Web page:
100 Days Of Blogging #20 – I’m Happy. What’s Changed? Part I

I’m feeling happy today. I’ve been feeling, on the whole, happy all week. There’s been a genuine shift in my psyche, and for the first time in my life, I concentrated on putting my health and well-being first so I could begin tracking down the happiness that’s been eluding me. 

You may be under the impression I’m a morose person. I’m not. I’ve always loved life, and I’ve always been grateful that I’m here. However, I live with mental illnesses that want me to feel as low as low goes.

I also think a lot. And feel a lot. And when you think and feel a lot, you can become your own worst enemy and get caught up in all that’s not good with the world. 

My friend Simon, whose hands you may have seen a few posts back, inspired me to be happy. He suggested we meet up really early to do a photoshoot I’d been banging on about. I was depressed, but I wanted to create. I needed to create. I knew it would be the best thing for me to do. 

Unexpectedly, getting up at 5.30am left me with an almost magical energy that I rode on for the rest of the day. (I used to get up at 5am for years, but it wasn’t because I wanted to.) I decided to get up early for the rest of the week and seek out that precious energy. Though between 6.30am and 7am, not 5.30am.

Mindfulness is my word for March and I made the decision that it would be a month of letting go of old habits, of spring cleaning my head, as it were. I wanted to approach each day with gratefulness, optimism and enthusiasm. 

Below are things I’ve been consciously doing this past week.

Going To Bed Earlier. I’ve been making an effort to get to bed before midnight. For the longest time, I’ve been going to sleep way past midnight because I’ve overloaded myself with things to do, and/or didn’t want to put down a book, and/or was engrossed in a programme. This past week (discounting last night), I’ve been shutting my eyes before 11pm. I’ve been stuck on the idea that I need eight hours of sleep to function at my best, but I’ve been feeling, dare I say, better on 7 to 7 ½ hours. 

Getting Up Earlier. Not including today, I’ve been getting up between 6.30 and 7.00 this past week, and my energy levels throughout the day have been much more balamced. I didn’t need to nap once. The weeks before, when I was sleeping eight or more hours and was flagging by early afternoon, and often had to creep under the covers. Though depression had his teeth firmly embedded in my head then. My phone is on the other side of the room, so I need to get up to turn off my alarm. My initial grogginess is banished with a glass of water. I’ve fallen back in love with getting up early. It enables me to take my day at a much more agreeable pace and opens up much more time for two of the most essential things in my life – reading and writing.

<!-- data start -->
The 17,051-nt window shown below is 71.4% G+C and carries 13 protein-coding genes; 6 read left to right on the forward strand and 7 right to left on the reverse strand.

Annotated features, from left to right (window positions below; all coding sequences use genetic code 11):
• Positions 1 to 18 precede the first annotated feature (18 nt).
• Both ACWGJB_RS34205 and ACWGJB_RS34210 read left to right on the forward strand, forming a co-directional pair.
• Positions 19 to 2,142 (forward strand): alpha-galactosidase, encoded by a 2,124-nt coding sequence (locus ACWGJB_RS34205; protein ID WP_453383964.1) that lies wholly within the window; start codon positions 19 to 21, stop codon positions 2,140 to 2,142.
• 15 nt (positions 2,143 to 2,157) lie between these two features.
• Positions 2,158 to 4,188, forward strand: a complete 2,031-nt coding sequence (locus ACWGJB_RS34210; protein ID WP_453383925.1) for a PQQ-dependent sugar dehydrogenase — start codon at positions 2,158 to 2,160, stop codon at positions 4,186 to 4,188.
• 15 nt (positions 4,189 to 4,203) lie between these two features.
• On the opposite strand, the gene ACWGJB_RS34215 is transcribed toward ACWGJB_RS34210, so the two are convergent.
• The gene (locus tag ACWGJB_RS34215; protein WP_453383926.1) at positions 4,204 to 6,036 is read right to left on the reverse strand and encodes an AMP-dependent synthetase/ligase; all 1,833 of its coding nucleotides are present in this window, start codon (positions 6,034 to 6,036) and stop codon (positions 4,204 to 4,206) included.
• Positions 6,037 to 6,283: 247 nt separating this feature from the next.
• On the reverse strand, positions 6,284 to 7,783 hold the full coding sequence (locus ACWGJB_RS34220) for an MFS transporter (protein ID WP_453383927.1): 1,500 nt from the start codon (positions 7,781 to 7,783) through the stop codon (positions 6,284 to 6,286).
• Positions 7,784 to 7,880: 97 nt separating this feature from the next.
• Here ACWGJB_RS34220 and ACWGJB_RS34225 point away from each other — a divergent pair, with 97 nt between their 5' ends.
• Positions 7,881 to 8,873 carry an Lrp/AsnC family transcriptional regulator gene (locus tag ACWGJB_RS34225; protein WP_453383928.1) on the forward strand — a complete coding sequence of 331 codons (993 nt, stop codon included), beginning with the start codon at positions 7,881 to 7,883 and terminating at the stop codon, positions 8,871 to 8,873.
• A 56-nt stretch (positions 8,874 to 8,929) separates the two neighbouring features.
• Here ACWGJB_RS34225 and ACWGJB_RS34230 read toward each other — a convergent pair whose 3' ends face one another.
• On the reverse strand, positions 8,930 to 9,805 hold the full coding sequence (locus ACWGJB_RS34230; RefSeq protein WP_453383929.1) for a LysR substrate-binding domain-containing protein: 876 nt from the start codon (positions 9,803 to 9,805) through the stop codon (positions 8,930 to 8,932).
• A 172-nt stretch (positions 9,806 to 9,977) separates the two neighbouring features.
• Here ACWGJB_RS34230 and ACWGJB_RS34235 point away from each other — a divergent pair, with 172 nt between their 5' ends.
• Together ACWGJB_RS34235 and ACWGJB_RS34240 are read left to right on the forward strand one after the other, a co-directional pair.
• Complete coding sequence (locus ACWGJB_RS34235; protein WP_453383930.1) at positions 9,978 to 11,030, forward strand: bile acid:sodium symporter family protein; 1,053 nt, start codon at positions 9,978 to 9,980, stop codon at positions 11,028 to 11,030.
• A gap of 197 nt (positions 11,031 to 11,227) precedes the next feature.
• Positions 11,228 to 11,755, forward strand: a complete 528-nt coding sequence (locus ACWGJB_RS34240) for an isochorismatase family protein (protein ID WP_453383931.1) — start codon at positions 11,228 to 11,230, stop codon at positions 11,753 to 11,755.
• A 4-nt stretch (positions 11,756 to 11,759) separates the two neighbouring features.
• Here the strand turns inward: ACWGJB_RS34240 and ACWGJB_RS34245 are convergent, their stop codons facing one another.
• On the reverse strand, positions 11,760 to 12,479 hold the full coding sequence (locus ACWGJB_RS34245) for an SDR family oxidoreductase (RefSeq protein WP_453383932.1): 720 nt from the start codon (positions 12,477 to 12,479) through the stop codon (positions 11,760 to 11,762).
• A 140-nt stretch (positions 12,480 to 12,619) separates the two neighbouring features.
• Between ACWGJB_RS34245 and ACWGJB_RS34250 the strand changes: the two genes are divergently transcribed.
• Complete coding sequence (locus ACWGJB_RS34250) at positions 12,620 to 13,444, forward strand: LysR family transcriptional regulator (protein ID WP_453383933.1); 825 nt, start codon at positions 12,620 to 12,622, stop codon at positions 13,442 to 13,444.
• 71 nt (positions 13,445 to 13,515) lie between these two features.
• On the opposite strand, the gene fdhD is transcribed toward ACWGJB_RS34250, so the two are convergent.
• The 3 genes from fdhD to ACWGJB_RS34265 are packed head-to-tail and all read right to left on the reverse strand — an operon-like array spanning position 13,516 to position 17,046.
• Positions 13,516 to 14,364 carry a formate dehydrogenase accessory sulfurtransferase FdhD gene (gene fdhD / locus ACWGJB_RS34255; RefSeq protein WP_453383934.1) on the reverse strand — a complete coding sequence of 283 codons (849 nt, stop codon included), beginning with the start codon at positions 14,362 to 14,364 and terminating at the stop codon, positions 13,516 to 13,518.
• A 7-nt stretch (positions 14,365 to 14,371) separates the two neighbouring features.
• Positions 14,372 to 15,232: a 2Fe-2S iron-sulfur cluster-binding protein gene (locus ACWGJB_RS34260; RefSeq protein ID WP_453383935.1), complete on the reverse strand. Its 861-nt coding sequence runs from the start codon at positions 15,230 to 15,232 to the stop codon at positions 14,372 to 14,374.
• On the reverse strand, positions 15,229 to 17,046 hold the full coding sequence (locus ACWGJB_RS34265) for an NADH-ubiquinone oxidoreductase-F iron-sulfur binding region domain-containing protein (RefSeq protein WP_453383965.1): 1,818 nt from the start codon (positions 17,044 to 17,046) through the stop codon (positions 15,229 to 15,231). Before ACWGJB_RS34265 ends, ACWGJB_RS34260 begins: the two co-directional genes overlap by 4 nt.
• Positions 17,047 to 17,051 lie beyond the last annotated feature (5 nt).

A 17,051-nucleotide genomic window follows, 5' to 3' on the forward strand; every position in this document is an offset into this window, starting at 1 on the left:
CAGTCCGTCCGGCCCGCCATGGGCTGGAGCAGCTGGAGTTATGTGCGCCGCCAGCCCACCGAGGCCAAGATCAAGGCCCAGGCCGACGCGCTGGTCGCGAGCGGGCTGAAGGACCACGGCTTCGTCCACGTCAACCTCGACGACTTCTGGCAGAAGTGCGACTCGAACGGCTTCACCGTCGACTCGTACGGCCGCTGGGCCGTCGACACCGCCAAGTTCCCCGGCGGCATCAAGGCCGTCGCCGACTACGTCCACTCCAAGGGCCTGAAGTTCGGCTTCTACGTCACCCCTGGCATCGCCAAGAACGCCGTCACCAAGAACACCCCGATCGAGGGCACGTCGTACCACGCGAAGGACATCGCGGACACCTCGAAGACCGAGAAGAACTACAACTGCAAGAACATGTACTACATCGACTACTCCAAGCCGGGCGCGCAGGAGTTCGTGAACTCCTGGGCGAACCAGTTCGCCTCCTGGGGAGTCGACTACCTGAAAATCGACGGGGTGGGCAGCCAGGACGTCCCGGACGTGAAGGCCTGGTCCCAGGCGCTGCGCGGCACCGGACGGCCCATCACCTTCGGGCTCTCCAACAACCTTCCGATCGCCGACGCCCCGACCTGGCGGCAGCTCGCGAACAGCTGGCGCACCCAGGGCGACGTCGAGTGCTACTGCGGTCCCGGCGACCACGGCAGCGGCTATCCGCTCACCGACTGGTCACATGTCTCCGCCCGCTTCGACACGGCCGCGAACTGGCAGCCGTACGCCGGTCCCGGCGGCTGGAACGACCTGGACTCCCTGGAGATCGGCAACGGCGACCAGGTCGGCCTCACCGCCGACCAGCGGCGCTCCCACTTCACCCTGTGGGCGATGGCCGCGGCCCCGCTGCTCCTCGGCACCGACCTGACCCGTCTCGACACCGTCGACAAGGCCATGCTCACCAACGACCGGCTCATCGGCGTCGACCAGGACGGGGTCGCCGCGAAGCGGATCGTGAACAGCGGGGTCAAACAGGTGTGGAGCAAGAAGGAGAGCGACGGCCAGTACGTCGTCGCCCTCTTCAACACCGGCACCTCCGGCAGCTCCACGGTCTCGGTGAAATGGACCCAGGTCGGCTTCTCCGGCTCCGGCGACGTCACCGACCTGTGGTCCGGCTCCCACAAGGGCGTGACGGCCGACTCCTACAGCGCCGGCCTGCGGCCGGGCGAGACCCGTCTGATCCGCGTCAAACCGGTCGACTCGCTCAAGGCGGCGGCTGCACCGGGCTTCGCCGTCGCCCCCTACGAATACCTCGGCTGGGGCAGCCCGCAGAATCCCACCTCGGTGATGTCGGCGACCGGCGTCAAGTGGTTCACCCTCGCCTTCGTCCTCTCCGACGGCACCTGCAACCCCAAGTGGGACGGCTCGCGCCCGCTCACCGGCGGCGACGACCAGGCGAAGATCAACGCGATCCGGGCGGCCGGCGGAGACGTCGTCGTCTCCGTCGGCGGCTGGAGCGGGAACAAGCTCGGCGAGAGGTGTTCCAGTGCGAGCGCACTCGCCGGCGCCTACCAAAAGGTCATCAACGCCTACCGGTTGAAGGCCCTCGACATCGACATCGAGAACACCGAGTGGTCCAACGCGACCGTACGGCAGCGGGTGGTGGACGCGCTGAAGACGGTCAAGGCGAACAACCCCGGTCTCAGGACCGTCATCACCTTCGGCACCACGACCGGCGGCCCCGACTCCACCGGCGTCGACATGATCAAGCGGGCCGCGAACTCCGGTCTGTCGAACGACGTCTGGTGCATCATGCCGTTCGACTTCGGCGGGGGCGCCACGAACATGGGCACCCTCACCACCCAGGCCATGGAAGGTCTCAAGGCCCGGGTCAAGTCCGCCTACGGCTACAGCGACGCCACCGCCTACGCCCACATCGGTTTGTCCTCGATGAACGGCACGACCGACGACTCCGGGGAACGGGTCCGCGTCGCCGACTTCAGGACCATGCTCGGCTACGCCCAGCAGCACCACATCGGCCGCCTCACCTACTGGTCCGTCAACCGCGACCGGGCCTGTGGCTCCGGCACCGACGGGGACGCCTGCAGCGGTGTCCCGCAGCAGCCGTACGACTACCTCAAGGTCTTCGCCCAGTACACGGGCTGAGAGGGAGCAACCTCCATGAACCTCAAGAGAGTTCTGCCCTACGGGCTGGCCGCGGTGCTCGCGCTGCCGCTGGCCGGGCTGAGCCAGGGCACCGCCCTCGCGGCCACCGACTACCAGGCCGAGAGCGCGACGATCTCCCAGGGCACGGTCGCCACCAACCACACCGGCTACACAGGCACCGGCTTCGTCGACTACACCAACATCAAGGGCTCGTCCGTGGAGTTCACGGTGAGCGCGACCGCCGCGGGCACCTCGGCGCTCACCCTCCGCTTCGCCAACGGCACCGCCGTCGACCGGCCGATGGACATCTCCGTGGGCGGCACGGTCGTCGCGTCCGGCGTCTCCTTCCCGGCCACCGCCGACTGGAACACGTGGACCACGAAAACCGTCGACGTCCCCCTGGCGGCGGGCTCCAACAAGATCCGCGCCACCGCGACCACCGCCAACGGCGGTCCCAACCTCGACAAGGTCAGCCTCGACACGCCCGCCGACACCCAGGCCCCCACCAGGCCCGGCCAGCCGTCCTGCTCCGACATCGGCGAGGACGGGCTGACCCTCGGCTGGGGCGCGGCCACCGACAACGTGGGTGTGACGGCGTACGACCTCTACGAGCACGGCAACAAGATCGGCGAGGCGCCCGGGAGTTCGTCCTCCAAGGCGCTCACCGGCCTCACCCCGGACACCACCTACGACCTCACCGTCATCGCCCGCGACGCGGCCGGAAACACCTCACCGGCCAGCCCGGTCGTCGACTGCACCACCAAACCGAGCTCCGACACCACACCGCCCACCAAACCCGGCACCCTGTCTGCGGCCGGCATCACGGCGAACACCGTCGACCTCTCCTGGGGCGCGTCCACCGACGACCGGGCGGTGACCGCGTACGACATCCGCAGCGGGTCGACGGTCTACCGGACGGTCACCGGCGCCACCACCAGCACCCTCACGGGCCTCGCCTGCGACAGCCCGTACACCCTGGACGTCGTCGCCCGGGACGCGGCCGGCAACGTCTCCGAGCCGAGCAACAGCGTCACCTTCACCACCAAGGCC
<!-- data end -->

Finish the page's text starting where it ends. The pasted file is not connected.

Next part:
Not Looking At Screens First Thing. I was experiencing overstimulation within moments of being awake. Now, other than turning off my alarm, I’ll leave looking at screens until after I’ve eaten my breakfast, read and completed my morning page. Avoiding screens first thing helps me, I’ve found, to start the day clear-headed and purposeful. 

Always Carving Out Time To Read. I read after breakfast with a cup of tea. Then after lunch, mid-afternoon during my tea break and again after dinner. Before going to bed, I read for one to two hours. I always have a book with me whenever I need to go somewhere. (As well as my notebook.) Reading first thing in the morning is an integral morning ritual. If I don’t read, I feel out of sorts and irritable. It’s as essential to my mental well-being as taking my medication. Sometimes I’ll think ‘I could carry on working’ while having, say, my afternoon tea break. But I know taking a break and reading even just a few pages will help carry my good mood on through the rest of the day.

Morning Pages. I’ve had an on/off relationship with Morning Pages over the years, and although they can sometimes feel like a chore, I’ve been reaping the benefits of starting my day with a mind that’s less cluttered. 

Going For A Run & Working Out In The Morning. Getting outside and exercising before starting on any work is a game changer. My focus has ramped up, and I attribute the optimism and energy that caries me through the day to being out in the early morning light and moving my body.

There will be a Part II of this post tomorrow, but I want to leave you with a quote from the excellent book The Wisdom of Groundhog Day by Paul Hannam. “You are free now to be happy. So why not choose to be unconditionally happy? This does not mean you will be happy all the time. What it does mean is that you take responsibility for your own happiness by no longer making it dependent on your circumstances, conditioning or old habits.” I’m tempted to get ‘You are free now to be happy’ tattooed on me somewhere.

I was listening to A Playlist For Night Studies while writing this post.

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